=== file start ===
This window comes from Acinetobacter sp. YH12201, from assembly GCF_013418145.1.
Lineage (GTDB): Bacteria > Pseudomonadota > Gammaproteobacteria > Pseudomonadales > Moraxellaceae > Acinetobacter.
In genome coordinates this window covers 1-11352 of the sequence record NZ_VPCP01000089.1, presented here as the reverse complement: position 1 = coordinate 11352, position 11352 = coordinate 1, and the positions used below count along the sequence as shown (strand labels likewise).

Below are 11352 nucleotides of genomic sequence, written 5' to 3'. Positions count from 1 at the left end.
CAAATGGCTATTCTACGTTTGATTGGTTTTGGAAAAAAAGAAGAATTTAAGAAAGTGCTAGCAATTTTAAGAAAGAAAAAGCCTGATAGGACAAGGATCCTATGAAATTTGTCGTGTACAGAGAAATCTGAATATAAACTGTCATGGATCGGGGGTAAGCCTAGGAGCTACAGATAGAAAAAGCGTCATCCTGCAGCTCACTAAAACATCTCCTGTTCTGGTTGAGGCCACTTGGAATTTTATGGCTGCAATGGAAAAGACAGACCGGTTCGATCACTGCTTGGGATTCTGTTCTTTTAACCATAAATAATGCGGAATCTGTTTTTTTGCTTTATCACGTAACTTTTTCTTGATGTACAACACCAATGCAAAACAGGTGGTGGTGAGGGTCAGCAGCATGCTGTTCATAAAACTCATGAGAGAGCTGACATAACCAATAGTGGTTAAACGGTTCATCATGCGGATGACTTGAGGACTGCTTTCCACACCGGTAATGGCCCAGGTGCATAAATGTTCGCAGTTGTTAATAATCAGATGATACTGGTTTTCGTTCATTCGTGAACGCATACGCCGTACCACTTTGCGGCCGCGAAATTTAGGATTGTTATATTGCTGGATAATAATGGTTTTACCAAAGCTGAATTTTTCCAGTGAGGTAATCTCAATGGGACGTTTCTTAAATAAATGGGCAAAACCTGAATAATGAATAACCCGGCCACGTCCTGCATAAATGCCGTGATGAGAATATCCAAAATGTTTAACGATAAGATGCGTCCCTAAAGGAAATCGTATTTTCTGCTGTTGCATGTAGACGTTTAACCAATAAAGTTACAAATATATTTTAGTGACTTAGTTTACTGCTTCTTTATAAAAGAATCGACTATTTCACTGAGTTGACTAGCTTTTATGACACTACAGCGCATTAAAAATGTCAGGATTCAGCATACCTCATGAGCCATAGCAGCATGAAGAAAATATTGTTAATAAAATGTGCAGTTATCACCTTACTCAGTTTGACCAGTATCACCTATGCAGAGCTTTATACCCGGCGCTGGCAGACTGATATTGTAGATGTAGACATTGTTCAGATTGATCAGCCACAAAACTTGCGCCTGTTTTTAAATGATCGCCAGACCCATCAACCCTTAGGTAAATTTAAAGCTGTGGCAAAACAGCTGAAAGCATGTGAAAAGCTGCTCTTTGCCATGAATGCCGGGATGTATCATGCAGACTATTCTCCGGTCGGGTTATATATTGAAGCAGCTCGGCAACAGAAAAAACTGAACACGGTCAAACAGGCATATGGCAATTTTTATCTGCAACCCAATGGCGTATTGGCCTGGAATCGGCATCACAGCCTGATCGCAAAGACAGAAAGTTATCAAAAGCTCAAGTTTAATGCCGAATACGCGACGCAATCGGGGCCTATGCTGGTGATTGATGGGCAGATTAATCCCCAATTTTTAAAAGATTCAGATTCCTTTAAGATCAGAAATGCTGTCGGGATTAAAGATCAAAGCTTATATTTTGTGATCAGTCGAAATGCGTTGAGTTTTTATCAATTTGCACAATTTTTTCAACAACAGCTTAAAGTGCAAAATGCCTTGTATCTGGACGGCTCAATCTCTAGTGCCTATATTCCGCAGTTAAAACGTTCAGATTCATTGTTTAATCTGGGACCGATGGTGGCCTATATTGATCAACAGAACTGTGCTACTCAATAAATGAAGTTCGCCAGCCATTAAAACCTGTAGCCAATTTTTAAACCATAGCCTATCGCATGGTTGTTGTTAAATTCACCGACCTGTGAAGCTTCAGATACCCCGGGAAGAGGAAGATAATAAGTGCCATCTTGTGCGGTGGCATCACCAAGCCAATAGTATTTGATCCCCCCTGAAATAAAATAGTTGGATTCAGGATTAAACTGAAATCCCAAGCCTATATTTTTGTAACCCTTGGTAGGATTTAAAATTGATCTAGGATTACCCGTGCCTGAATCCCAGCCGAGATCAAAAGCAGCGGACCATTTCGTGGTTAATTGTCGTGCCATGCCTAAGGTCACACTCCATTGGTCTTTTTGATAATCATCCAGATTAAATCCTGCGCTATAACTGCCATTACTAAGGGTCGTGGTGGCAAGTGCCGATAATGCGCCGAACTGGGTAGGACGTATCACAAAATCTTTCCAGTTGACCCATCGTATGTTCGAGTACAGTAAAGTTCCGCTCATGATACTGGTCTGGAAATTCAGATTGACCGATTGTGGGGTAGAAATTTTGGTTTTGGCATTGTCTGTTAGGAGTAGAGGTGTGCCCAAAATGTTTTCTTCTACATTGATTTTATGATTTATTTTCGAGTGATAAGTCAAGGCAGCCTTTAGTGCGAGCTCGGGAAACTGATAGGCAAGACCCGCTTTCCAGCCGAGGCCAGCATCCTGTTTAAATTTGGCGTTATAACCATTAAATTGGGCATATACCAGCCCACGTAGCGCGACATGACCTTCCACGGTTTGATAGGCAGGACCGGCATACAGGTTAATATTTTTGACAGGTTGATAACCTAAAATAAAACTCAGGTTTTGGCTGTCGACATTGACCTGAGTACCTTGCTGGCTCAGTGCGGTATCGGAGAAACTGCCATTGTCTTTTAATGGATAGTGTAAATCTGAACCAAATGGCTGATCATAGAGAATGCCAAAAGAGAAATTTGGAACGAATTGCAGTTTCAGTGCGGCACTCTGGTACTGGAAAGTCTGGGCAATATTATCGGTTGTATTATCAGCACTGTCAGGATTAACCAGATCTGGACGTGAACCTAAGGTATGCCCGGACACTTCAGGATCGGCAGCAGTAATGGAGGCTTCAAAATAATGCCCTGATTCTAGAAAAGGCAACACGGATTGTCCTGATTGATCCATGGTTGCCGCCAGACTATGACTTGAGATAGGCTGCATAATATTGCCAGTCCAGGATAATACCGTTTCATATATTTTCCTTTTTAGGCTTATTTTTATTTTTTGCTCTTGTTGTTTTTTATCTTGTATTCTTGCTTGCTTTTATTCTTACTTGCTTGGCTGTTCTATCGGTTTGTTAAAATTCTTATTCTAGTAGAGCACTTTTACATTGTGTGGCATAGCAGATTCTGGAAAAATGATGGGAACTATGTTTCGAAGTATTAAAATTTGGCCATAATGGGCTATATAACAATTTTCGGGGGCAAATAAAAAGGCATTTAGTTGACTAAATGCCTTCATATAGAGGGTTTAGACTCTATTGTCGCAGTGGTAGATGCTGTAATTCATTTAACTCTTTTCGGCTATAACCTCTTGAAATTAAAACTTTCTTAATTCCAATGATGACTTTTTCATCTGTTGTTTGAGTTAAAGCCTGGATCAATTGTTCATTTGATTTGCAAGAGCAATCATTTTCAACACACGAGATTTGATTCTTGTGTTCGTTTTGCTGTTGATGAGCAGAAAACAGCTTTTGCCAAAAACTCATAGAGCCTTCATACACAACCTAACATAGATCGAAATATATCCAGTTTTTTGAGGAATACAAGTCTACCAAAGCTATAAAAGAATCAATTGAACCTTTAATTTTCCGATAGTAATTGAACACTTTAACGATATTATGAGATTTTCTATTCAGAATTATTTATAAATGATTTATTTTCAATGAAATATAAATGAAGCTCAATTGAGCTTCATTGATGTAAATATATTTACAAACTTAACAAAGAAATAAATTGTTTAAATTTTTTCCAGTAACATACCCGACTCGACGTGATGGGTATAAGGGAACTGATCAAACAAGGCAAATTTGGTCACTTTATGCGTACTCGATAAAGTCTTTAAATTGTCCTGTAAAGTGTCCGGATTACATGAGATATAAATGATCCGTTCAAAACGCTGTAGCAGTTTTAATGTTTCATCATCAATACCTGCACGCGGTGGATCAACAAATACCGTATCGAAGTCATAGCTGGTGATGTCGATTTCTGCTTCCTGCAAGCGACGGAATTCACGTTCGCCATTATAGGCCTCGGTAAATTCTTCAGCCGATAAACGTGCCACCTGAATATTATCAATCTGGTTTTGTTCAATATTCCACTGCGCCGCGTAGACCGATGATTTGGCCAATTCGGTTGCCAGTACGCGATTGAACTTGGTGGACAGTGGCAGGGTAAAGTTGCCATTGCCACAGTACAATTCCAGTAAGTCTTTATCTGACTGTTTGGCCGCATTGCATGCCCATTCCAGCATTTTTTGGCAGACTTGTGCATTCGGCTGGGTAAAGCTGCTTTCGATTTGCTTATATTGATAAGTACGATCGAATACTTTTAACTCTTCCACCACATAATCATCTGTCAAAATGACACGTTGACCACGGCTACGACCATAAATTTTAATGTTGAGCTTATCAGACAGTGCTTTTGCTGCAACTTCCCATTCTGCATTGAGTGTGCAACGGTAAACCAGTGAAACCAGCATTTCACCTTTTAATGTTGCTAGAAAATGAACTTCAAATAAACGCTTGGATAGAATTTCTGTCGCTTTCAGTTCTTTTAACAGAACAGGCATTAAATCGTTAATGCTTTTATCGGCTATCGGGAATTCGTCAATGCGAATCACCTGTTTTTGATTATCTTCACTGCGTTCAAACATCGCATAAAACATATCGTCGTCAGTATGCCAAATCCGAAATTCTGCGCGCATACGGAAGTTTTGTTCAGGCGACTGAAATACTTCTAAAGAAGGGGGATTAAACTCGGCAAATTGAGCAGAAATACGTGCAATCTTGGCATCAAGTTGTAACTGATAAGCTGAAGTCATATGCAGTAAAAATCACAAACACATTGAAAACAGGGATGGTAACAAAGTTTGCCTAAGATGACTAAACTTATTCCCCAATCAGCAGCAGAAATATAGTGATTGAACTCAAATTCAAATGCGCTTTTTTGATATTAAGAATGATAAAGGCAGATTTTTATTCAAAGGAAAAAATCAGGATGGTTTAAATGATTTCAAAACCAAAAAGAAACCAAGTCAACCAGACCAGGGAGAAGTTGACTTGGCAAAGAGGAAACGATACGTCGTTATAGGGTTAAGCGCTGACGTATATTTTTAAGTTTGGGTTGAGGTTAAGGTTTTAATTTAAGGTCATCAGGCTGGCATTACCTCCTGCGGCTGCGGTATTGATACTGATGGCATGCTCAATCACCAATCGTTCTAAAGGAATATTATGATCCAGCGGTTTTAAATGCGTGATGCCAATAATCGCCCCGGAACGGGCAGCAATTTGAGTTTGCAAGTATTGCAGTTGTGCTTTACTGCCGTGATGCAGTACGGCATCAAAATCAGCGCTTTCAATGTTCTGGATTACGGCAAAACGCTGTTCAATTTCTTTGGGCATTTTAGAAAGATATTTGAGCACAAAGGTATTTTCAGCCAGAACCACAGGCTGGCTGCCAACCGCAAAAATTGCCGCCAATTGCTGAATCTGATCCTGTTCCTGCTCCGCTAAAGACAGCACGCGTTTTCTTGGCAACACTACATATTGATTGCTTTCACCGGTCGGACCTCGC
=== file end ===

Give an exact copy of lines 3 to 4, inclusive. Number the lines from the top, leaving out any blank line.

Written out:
In genome coordinates this window covers 1-11352 of the sequence record NZ_VPCP01000089.1, presented here as the reverse complement: position 1 = coordinate 11352, position 11352 = coordinate 1, and the positions used below count along the sequence as shown (strand labels likewise).

Below are 11352 nucleotides of genomic sequence, written 5' to 3'. Positions count from 1 at the left end.